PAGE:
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Three Hundred Scientists Report for Golden Gate BioBlitz

More than 300 scientists are participating in this year’s National Park Service-National Geographic BioBlitz. The eighth in a series of annual events to inventory species in a national park complex, this year’s BioBlitz is being held in the San Francisco area’s Golden Gate National Parks, the most visited national park region in the U.S. in 2013 (14,300,000 visitors).

The National Park Service, National Geographic, Golden Gate National Parks Conservancy, and Presidio Trust are hosting the 24-hour BioBlitz species count and two-day Biodiversity Festival, Friday-Saturday, March 28-29.

The three national park units that make up the Golden Gate National Parks encompass more than 80,000 acres and 91 miles of shoreline along the northern California coast. The complex is home to more than half of the bird species of North America and nearly one-third of California’s plant species.

At an informal dinner this evening to welcome the more than 300 scientists who will lead some 2,700 grade school students, teachers and other members of the public on inventories to identify species, John Francis, National Geographic Vice President for Research, Conservation, and Exploration, said the number of people visiting Golden Gate Parks put a lot of pressure on the ecosystem. Golden Gate contains the third largest number of federally protected endangered species, he said.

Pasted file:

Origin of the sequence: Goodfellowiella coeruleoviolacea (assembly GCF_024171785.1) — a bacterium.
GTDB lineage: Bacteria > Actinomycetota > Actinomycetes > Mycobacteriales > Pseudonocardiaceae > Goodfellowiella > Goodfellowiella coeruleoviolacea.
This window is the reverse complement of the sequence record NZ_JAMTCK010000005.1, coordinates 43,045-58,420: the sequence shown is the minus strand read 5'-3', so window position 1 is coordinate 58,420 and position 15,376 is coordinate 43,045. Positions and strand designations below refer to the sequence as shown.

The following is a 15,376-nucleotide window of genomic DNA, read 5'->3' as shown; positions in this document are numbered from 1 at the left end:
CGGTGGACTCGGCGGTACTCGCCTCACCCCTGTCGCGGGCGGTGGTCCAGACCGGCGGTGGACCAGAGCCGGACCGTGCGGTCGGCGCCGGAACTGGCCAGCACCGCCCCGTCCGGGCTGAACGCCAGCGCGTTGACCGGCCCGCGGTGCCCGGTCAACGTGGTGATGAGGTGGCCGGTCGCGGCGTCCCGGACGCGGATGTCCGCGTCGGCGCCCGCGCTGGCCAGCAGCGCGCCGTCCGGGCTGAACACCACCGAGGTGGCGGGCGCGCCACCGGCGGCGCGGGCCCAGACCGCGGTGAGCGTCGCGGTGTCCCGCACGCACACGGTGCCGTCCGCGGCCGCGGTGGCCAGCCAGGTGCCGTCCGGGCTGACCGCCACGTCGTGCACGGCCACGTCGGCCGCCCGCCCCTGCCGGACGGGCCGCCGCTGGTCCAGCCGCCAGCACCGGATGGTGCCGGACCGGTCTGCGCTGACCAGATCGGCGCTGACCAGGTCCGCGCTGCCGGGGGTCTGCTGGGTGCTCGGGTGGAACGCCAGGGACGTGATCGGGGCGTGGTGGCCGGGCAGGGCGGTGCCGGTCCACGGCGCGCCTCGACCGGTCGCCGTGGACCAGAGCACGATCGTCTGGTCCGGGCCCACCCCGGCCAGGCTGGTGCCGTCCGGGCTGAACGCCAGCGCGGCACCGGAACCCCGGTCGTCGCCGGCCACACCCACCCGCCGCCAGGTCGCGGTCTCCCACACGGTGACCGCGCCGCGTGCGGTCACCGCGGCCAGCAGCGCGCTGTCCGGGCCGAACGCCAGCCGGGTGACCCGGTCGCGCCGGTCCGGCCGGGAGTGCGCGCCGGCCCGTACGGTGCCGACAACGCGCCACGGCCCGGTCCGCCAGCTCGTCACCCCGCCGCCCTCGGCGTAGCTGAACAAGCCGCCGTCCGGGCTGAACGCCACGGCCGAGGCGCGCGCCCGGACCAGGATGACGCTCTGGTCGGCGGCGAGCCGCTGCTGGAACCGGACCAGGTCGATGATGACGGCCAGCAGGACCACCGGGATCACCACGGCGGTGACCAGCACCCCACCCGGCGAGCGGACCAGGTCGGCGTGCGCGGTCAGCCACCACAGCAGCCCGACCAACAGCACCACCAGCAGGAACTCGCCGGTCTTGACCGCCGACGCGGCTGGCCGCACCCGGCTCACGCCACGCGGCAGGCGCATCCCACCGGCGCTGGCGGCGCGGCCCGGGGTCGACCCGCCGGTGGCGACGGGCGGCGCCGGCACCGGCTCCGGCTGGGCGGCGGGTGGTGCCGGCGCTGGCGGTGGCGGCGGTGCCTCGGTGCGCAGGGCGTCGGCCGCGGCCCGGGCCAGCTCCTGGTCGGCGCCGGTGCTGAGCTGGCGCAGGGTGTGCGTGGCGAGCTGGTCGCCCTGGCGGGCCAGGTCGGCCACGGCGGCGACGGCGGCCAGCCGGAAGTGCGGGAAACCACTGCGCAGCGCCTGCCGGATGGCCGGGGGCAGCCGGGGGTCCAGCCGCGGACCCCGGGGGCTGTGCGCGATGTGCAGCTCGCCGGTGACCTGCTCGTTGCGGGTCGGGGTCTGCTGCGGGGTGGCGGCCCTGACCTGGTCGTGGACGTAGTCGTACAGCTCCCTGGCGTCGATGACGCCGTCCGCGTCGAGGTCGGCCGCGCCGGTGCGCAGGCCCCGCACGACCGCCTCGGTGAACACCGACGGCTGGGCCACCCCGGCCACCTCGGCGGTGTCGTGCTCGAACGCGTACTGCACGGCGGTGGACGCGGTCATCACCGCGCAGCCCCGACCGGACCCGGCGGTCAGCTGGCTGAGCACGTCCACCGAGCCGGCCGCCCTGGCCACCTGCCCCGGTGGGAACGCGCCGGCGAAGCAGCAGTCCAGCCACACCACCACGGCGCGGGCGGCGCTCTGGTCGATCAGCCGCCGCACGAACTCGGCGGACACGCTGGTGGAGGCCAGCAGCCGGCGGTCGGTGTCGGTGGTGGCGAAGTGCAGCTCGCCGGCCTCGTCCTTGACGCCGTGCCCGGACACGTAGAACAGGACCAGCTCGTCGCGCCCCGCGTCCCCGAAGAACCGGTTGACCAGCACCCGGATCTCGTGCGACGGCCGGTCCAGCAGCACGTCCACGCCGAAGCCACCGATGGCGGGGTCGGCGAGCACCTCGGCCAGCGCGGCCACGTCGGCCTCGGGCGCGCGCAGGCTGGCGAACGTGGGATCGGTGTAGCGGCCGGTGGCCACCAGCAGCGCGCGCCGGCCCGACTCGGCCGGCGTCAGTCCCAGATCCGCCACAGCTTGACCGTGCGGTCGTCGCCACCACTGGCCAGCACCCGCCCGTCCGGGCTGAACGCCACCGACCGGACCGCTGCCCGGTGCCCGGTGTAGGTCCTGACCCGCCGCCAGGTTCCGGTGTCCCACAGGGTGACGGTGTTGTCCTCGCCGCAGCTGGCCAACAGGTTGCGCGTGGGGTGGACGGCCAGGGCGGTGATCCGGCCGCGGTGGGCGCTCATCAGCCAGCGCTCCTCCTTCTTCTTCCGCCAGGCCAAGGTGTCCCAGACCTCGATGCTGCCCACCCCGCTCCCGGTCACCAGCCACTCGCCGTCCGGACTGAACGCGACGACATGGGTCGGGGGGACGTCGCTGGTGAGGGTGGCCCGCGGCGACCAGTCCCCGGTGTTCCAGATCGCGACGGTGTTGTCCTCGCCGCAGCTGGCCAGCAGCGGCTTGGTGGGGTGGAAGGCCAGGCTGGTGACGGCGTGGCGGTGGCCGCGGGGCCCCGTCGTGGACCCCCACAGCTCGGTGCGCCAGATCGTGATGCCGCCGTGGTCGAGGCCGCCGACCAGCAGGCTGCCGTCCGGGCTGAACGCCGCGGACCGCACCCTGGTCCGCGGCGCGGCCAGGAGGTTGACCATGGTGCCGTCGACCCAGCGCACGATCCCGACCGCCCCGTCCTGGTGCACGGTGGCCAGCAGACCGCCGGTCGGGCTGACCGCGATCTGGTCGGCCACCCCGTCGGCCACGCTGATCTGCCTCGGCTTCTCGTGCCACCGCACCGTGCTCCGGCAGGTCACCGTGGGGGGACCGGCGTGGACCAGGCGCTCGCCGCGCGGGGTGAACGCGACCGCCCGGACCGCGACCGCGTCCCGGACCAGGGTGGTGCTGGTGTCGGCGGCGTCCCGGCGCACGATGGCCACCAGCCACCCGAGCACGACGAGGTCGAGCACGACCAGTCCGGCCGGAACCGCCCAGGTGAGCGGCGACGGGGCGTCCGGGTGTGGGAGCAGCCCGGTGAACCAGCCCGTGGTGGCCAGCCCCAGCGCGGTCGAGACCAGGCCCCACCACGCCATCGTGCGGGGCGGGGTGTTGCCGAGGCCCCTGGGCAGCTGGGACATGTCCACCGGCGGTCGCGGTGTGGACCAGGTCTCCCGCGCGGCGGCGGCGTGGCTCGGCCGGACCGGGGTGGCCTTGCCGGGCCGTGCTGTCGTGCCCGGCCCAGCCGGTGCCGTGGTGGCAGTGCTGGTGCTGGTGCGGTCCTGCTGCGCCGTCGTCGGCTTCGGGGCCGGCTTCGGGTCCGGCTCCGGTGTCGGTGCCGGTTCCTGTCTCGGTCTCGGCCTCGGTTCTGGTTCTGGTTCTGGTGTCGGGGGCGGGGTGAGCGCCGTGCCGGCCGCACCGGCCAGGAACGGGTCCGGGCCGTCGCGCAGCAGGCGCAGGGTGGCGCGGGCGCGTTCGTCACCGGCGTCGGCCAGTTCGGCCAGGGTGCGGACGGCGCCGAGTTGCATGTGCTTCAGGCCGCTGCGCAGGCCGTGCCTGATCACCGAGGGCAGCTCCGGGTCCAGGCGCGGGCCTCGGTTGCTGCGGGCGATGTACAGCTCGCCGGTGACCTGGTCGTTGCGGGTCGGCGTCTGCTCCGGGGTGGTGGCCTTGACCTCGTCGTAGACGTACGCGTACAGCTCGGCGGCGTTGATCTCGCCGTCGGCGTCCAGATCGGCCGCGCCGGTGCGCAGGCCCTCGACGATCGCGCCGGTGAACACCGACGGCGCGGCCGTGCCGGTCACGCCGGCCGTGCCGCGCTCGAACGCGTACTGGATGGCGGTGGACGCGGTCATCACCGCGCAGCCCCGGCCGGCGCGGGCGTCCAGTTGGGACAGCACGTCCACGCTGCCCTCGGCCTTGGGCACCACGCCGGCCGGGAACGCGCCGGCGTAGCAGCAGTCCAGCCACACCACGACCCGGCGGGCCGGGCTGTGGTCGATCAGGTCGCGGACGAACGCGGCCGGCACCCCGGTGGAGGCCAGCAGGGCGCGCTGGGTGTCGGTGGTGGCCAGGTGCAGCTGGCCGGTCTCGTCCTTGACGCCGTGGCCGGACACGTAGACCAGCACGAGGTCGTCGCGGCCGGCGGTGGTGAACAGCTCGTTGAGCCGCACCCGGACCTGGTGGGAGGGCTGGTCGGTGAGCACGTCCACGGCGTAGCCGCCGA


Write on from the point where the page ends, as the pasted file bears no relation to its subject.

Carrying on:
Golden Gate is part of the UNESCO Golden Gate Biosphere Reserve, which includes 19 ecosystems and 7 distinct watersheds, Francis said. “So we are in an area that is absolutely phenomenal when it comes to biodiversity and visitation.”

New Species

“There is no doubt that we are going to find new species to the park and new species to the region,” said Bert Frost, National Park Service Associate Director, Natural Resource Stewardship and Science. “And it wouldn’t surprise me if we found a species new to science. We’ve done it before and we can do it again,” he added, referring to the discovery of entirely new species in previous BioBlitzes. Discoveries were made because the scientists participating in the BioBlitz were willing to help the National Parks with their time, energy, and expertise, Frost explained. “You are going to help us find out more about the parks, so that we can better protect these resources.”

The Golden Gate BioBlitz kicks off tomorrow. Scientists will start leading the first citizen participants in the species count as early as 8:30 a.m. The free Biodiversity Festival will take place at Crissy Field’s East Beach in the San Francisco Presidio, from 9 a.m. to 5 p.m. on Friday, March 28, and 9 a.m. to 4 p.m. on Saturday, March 29. The festival will feature science demonstrations and exhibits, live animals, hands-on activities provided by prominent science and environmental organizations, National Geographic-led photography workshops, food, entertainment, and art.